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HUD seeks public comment on AFFH amendments

HUD seeks public comment on AFFH amendments

Today, the Department of Housing and Urban Development announced it is moving forward with its goals of “streamlining” the controversial Affirmatively Furthering Fair Housing Rule by inviting public comment on proposed amendments to the rule.

“HUD believes very deeply in the purposes of the Fair Housing Act and that states, local governments, and public housing authorities further fair housing choice. HUD’s 2015 rule often dictated unworkable requirements and actually impeded the development and rehabilitation of affordable housing,” Secretary Ben Carson said in a statement.

The embattled regulations were originally enacted by the Obama administration in 2015 to assess and encourage diversity in communities receiving HUD funds across the nation by ensuring that there was no racial bias occurring in their housing initiatives.

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In the current administration’s eyes, the regulations put unnecessary burden on communities that are not as diverse as the Obama administration desired, and it has been moving to roll back the regulations for a over a year now.

Back in July of last year, a letter asking for the repeal of the AFFH Rule backed by nearly 20 Republican members of Congress got this ball rolling and gave Carson the support he needed to start the “streamlining” the rule. Here is an excerpt from the letter stating the Republican position.

As we have already witnessed, this rule disproportionally places a heavier burden on smaller communities who could be denied funds unless they make radical, sweeping changes to their well-established zoning laws that are compliant with the Fair Housing Act.This rule simply represents a continuation of the previous administration’s radical pursuit of using disparate impact theory to punish communities that are not as demographically diverse as they would have wished.

Shortly after this, Carson eliminated the Local Government Assessment Tool, the software used to report and assess compliance with the AFFH Rule, which fair housing advocates said effectively gutted the act.

Carson's impetus for his actions revolves around doubt that the AFFH Rule is actually serving its intended purpose. He and HUD hold that the AFFH is failing due to inadequate community participation; insufficient use of local data and knowledge; lack of regional analysis; problems with identification of contributing factors; prioritization of contributing factors; problems with setting goals; and inadequate responses due to duplication of questions.

According to HUD, over a third of the submissions under the rule did not pass, which it holds is a fault of the rules rather than of the municipalities in question.

“What we heard convinced us that the Assessment of Fair Housing tool for local governments wasn’t working well,” HUD said in a statement.

“In fact, more than a third of our early submitters failed to produce an acceptable assessment—not for lack of trying but because the tool designed to help them to succeed wasn’t helpful,” it continued.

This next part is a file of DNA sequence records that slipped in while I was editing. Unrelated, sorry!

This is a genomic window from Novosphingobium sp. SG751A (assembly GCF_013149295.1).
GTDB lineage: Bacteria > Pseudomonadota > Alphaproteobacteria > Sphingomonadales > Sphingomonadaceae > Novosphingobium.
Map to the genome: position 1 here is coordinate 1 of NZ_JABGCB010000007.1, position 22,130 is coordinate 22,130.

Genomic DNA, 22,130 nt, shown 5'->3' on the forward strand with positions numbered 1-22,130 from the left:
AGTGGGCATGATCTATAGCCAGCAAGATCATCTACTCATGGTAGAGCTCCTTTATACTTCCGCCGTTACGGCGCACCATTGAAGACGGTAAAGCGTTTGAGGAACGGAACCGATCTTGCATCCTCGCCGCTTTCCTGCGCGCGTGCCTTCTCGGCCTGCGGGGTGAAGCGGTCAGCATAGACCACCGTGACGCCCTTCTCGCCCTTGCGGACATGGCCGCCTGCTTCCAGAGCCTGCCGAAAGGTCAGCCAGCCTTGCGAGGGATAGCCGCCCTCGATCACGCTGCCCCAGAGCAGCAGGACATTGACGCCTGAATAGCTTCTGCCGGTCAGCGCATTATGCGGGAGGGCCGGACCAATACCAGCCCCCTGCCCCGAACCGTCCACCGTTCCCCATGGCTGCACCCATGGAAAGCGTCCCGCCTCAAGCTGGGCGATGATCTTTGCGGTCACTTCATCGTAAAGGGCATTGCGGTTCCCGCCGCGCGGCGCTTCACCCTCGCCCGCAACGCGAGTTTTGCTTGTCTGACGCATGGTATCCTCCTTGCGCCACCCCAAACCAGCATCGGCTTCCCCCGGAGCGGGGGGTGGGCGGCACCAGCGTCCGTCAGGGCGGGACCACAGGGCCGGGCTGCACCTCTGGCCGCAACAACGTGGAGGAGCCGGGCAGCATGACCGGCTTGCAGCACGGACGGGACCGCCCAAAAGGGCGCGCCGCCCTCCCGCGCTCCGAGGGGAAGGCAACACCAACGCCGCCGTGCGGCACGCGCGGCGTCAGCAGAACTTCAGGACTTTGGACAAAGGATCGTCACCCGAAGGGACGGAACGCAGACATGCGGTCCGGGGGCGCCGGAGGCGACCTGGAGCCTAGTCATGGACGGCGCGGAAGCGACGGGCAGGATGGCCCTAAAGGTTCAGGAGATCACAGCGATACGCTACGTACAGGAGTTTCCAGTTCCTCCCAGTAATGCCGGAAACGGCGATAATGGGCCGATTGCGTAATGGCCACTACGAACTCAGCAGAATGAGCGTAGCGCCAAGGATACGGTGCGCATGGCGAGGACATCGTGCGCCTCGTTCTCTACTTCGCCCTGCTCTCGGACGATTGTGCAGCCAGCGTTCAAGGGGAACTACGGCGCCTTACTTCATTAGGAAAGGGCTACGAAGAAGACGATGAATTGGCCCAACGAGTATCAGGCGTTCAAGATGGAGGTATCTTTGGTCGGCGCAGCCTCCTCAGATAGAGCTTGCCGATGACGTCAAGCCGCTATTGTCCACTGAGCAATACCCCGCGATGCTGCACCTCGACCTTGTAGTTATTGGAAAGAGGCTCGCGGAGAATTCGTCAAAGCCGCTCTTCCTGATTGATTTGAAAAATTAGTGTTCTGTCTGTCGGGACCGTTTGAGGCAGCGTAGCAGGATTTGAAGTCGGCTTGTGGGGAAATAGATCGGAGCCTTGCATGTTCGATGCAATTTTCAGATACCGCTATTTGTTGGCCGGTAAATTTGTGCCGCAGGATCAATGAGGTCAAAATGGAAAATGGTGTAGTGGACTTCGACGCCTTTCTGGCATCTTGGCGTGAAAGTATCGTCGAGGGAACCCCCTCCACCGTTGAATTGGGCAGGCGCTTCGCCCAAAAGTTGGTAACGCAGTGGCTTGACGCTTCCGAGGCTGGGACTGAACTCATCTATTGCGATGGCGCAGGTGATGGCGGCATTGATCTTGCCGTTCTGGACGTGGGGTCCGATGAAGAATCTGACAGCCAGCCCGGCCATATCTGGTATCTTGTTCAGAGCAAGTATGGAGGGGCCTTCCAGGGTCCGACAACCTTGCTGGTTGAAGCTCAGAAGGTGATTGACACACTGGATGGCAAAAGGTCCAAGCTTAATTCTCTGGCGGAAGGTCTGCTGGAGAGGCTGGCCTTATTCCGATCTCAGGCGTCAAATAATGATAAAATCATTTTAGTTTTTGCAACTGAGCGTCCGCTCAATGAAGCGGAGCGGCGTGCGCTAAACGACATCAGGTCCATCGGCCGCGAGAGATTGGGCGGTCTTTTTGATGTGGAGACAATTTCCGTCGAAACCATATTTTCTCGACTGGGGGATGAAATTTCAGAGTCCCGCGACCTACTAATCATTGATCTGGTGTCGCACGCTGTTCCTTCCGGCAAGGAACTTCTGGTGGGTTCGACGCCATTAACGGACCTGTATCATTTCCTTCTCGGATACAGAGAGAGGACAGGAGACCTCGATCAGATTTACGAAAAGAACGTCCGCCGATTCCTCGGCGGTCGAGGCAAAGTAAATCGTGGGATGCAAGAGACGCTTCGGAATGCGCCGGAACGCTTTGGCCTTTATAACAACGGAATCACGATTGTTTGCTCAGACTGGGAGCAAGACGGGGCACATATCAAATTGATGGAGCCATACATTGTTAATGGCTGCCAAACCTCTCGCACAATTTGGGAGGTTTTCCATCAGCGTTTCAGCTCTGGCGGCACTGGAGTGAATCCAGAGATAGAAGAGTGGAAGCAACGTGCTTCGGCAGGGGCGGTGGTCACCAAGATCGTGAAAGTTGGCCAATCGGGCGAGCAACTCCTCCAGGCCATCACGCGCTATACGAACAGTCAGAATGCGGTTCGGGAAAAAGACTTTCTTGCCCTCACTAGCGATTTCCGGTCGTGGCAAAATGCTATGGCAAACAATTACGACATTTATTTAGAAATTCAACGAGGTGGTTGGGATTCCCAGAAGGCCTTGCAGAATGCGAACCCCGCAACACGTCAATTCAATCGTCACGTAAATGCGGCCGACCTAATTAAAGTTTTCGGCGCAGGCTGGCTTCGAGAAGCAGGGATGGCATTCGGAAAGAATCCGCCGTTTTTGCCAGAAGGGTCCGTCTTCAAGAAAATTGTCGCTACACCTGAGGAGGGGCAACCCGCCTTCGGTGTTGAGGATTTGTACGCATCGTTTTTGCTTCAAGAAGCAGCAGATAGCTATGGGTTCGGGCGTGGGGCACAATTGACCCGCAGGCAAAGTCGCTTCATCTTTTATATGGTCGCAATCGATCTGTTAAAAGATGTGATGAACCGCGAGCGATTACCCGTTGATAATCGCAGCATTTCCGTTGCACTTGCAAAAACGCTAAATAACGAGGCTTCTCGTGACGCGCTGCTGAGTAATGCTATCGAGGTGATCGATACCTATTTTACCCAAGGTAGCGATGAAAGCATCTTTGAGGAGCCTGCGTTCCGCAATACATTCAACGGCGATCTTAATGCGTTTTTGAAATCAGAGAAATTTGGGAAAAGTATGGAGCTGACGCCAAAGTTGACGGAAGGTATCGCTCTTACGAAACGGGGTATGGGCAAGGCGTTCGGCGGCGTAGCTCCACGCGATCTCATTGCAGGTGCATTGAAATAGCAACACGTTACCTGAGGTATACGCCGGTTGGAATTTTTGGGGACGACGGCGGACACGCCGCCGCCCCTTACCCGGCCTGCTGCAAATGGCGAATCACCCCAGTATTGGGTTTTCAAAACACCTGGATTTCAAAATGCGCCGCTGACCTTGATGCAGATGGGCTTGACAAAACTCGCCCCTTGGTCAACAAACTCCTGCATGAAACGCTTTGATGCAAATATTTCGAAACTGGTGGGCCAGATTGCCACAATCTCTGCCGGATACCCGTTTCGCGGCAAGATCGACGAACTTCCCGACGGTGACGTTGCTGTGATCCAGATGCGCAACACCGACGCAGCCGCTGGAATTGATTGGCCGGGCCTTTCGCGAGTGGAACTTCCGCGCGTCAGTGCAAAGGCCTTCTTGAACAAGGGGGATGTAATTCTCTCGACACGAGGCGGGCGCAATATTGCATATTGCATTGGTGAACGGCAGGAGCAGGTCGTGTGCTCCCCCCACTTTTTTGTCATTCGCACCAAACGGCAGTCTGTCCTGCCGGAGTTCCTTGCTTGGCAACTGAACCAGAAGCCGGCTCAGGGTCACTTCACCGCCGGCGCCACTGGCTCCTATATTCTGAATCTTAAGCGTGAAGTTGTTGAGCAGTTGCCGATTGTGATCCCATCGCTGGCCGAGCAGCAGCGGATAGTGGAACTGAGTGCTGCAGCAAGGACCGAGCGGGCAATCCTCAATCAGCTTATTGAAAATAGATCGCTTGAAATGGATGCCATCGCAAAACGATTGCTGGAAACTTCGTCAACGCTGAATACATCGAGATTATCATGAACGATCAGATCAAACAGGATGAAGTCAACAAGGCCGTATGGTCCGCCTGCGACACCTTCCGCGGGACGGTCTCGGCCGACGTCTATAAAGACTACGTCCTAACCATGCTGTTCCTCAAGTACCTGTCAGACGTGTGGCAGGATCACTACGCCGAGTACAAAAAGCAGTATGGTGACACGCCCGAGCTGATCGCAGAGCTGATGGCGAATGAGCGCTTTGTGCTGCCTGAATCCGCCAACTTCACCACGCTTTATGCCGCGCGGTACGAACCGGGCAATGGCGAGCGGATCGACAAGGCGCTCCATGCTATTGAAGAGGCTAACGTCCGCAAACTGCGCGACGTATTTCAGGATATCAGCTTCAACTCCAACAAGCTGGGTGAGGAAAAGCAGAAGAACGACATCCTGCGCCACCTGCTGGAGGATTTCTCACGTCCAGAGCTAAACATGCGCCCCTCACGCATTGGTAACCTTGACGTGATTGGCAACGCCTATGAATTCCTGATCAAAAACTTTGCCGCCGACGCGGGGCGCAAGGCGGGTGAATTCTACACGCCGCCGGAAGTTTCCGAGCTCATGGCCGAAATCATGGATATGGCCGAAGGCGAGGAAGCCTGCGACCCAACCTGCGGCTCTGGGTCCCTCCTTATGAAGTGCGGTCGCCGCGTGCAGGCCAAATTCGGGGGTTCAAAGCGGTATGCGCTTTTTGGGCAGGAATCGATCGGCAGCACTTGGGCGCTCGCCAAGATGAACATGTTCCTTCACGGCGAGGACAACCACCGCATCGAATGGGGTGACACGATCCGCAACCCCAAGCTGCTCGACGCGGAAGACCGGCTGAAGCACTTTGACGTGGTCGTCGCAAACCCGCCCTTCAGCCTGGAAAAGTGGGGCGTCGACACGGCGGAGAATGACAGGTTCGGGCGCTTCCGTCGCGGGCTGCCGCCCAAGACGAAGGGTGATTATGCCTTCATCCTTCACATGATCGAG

In response to what they said amounted to HUD’s sudden and illegal gutting of the AFFH Rule, several cities, states and fair housing advocates banded together and sued HUD saying that it was unlawful to take such action against the AFFH without advance notice, public input or plausible reason.

The state of New York’s lawsuit argued that HUD’s actions violated the Administrative Procedure Act because of the following:

HUD suspended the requirements set forth in the AFFH Rule without opportunity for notice and comment HUD ignored key evidence and failed to provide sufficient reasons for suspending the AFFH requirements By suspending the requirements of the AFFH Rule without providing an effective replacement, HUD has abdicated its statutory responsibilities under the Fair Housing Act

Today’s announcement seems to be a conciliatory move meant to address those allegations as HUD is now seeking public input on the future of AFFH, but Carson still seems dead-set on his current course of action, rolling back regulations in hopes that it will stimulate the construction of affordable housing.

“It’s ironic that the current AFFH rule, which was designed to expand affordable housing choices, is actually suffocating investment in some of our most distressed neighborhoods that need our investment the most,” Carson said in today’s statement.

“We do not have to abandon communities in need. Instead we believe we can craft a new, fairer rule that creates choices for quality housing across all communities. Today we begin the formal process of examining how we can get this regulation right by first listening and learning from those who must put these rules to work and live with its impact,” he added.

As HUD begins the process of amending the existing AFFH regulations, it is soliciting public comment on changes that will minimize regulatory burden while more effectively aiding program participants to meet their statutory obligations; create a process focused primarily on accomplishing positive results, rather than on analysis; provide for greater local control and innovation; seek to encourage actions that increase housing choice, including through greater housing supply; and more efficiently utilize HUD resources.